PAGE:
Fifty eight years ago today, a F-104C piloted by Lt William T. Smith and Einar K. Envoldson from the 538th Fighter Interceptor Squadron, zoomed to 103,395 feet setting a world altitude record. Designed as a supersonic superiority fighter, the F-104 was produced in two major versions. Armed with a six-barrel M-61 20mm Vulcan cannon, it served as a tactical fighter, and when equipped additionally with heat-seeking Sidewinder missiles, as a day-night interceptor. Development of the F-104 began in 1952, and the first XF-104 made its initial flight in 1954. On May 18, 1958, an F-104A set a world speed record of 1,404.19 mph, and on Dec. 14, 1959, an F-104C set a world altitude record of 103,395 feet. The Starfighter was the first aircraft to hold simultaneous official world records for speed, altitude and time-to-climb.
The USAF procured about 300 Starfighters in one- and two-seat versions. In addition, more than 1,700 F-104s were built in the United States and abroad under the military aid program for various nations including Canada, West Germany, Italy, Norway, the Netherlands, Belgium, Denmark, Greece, Turkey, Spain, Taiwan and Japan.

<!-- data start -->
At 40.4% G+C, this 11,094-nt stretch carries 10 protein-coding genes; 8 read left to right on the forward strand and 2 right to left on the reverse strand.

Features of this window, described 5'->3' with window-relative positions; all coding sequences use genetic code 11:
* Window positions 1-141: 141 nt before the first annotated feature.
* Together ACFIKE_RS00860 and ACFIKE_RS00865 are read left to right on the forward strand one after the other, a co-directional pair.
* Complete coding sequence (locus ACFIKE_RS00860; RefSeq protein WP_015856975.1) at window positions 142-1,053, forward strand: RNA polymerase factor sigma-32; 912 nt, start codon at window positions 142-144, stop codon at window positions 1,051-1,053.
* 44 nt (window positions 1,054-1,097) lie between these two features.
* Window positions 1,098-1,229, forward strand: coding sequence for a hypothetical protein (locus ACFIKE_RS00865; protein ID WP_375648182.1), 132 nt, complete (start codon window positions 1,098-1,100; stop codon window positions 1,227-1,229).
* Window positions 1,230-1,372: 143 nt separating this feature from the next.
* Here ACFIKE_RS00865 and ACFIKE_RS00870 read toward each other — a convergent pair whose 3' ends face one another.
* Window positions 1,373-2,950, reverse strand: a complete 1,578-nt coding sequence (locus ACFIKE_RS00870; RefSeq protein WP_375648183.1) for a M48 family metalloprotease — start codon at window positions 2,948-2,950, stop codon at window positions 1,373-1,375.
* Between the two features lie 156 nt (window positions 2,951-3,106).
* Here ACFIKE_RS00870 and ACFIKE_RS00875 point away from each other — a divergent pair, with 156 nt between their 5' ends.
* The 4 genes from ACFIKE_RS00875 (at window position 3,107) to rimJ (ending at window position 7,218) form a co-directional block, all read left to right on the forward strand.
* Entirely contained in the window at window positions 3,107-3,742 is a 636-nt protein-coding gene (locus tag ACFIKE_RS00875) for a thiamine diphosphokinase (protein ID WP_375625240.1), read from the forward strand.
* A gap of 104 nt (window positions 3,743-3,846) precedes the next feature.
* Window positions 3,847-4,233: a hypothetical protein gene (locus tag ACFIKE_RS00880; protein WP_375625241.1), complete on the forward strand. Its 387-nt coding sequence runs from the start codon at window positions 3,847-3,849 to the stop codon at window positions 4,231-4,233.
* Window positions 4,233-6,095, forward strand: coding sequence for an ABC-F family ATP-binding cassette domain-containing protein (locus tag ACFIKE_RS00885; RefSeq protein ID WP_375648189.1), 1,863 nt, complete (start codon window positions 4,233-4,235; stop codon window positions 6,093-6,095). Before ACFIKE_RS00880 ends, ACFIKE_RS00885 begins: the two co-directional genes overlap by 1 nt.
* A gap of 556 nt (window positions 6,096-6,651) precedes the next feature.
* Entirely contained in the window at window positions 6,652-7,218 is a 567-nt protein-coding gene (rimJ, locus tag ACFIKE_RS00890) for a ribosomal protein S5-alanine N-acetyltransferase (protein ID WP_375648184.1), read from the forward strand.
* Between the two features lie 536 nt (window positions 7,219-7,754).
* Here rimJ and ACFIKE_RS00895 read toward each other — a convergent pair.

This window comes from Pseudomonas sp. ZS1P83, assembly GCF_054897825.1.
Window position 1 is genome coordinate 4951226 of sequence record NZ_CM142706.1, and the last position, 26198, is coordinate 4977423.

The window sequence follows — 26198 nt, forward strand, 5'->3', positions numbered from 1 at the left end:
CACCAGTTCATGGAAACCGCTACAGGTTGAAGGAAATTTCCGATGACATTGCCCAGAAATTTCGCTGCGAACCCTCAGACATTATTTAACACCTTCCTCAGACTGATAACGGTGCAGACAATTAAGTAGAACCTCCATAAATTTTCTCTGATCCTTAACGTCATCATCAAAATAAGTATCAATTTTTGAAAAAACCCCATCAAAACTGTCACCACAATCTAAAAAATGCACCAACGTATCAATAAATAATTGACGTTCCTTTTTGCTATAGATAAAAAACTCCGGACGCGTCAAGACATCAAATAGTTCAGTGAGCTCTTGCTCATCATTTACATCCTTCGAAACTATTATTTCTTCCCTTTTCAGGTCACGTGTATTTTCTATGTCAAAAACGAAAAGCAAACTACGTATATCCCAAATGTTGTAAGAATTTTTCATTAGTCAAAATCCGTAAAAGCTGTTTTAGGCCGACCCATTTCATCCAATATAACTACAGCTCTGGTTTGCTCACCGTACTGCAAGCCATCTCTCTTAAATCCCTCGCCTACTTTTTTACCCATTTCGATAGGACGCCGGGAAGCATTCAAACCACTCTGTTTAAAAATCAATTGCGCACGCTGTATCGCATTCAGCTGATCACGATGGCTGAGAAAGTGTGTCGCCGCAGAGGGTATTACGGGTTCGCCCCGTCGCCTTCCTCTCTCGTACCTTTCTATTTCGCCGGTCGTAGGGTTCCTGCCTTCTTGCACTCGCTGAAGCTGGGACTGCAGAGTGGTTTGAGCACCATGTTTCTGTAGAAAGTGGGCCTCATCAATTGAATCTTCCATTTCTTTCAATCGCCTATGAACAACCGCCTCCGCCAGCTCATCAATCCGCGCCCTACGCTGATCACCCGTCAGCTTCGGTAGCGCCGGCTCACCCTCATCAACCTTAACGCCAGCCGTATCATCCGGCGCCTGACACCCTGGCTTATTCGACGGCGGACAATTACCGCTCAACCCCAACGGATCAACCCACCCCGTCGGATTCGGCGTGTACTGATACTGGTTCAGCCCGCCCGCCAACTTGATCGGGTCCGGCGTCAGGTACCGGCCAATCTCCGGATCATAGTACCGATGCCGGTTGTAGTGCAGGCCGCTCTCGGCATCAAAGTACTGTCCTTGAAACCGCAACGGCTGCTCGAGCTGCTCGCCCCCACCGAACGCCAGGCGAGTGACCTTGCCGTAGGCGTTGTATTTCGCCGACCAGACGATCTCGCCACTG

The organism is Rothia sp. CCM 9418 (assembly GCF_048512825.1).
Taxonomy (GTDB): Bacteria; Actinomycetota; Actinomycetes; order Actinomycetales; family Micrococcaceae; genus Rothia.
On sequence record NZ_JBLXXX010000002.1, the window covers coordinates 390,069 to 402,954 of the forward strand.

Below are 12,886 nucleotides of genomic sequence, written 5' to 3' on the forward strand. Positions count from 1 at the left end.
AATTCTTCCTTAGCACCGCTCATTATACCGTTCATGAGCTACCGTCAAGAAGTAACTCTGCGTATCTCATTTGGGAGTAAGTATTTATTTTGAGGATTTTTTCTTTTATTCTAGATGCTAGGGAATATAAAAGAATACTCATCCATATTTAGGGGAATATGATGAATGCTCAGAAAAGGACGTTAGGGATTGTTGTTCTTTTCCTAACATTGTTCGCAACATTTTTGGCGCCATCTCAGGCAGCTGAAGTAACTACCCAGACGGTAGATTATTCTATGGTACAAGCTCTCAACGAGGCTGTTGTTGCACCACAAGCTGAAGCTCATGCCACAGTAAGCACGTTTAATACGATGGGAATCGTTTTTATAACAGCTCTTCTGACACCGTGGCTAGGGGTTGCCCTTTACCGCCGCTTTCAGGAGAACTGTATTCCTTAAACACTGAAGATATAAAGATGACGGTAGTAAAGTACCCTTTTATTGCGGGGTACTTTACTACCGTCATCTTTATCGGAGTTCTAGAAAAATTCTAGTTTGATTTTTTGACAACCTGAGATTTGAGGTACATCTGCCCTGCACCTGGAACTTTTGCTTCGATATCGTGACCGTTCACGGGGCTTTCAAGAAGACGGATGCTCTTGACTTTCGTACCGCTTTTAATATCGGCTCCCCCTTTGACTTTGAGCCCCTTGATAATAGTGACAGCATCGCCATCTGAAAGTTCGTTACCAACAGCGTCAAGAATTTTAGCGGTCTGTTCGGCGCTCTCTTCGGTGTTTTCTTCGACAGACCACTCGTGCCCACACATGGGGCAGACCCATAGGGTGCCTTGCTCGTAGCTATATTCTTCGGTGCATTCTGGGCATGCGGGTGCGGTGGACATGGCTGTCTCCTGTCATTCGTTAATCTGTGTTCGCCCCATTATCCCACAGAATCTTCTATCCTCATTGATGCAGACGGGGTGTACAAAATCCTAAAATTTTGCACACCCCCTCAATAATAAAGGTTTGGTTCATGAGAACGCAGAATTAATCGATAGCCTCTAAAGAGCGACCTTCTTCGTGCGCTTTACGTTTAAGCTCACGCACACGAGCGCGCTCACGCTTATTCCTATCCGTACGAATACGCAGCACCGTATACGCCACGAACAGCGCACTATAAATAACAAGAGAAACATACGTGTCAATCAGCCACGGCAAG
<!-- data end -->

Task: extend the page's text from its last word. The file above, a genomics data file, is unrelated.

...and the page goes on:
The International F-104 Society researched this specific record and here is what they reported. Alternately flown by Lt William T. Smith and Einar K. Envoldson, both flying with the 538th Fighter Interceptor Squadron at Larson AFB, WA flew time to climb record flights over a two-day period from NAS Point Mugu, California. They reached: 3000 meter (9,800 ft) time-to-climb record in 41.85 seconds 6000 meter (20,000 ft) time-to-climb record in 58.41 seconds 9000 meter (30,000 ft) time-to-climb record in 81.14 seconds (1 minute 21 seconds) 12,000 meter (39,000 ft) time-to-climb record in 99.90 seconds (1 minute 39 seconds) 15,000 meter (49,000 ft) time-to-climb record in 131.1 seconds (2 minutes 11 seconds) 20,000 meter (66,000 ft) time-to-climb record in 222.99 seconds (3 minutes 42 seconds) 25,000 meter (82,020.8 feet) time-to-climb record in 266.03 seconds (4 minutes, 26.03 seconds), by Einar Envoldson. Photos beneath show the F-104A 56-762 at Point Mugu and also both pilots Envoldson and Smith shaking hands after the successfull record attempts. Note factory code “50” on the 104’s nose.
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